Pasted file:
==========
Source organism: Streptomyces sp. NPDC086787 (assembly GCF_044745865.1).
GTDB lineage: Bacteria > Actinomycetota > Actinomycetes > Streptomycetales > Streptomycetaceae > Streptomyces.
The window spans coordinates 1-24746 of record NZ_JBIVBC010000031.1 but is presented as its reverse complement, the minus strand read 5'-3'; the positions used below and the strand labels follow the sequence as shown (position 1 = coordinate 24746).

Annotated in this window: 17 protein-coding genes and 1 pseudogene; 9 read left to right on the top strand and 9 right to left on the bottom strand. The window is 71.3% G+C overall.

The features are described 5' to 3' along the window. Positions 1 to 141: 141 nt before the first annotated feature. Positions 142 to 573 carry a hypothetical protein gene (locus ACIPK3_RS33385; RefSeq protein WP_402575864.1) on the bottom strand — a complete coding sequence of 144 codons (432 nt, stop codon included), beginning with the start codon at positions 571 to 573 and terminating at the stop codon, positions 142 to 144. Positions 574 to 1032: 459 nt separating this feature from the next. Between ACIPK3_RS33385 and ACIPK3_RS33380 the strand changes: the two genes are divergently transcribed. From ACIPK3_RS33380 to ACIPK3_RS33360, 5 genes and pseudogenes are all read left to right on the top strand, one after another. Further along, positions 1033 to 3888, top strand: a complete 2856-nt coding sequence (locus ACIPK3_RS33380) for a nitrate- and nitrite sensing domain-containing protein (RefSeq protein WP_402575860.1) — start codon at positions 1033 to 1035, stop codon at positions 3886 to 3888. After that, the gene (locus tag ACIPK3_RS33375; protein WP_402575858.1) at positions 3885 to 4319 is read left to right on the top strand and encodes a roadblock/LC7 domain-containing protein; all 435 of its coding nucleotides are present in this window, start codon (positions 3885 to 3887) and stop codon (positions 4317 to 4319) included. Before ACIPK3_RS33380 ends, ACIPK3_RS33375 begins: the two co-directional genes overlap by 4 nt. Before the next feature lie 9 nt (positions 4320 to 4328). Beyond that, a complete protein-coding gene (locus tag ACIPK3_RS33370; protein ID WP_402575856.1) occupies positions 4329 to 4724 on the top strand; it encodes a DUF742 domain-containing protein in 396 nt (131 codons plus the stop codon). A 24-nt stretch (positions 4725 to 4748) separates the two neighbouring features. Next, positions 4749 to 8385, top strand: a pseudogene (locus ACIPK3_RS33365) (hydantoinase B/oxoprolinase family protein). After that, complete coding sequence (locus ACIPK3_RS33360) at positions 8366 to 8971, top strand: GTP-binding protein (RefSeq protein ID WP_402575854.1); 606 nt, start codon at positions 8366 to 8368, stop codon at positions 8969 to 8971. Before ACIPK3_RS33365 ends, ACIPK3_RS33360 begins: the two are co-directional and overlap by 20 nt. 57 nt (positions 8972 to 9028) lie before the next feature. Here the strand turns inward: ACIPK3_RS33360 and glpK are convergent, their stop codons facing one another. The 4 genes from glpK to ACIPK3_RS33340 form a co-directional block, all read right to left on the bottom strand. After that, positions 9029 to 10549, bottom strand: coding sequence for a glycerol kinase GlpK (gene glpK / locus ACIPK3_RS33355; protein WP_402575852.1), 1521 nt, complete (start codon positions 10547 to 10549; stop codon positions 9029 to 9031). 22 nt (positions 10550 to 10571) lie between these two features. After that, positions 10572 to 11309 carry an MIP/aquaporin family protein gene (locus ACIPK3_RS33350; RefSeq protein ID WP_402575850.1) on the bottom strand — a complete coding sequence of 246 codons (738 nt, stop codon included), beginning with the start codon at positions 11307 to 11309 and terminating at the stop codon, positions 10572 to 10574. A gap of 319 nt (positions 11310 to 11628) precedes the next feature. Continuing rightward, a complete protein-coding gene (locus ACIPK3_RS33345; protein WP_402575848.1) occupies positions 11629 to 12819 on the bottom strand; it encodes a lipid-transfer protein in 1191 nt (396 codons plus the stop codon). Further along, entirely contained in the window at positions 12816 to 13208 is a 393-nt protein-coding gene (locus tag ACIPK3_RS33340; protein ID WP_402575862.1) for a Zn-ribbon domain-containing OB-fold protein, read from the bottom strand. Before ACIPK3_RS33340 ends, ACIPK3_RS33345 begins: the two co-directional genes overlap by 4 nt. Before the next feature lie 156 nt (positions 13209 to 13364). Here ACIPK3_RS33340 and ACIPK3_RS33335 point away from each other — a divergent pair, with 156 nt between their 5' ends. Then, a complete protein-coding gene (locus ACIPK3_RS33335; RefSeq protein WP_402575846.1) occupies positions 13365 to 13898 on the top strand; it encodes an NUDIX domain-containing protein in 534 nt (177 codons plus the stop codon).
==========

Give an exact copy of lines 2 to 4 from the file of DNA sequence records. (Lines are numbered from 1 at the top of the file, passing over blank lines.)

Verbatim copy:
GTDB lineage: Bacteria > Actinomycetota > Actinomycetes > Streptomycetales > Streptomycetaceae > Streptomyces.
The window spans coordinates 1-24746 of record NZ_JBIVBC010000031.1 but is presented as its reverse complement, the minus strand read 5'-3'; the positions used below and the strand labels follow the sequence as shown (position 1 = coordinate 24746).

Annotated in this window: 17 protein-coding genes and 1 pseudogene; 9 read left to right on the top strand and 9 right to left on the bottom strand. The window is 71.3% G+C overall.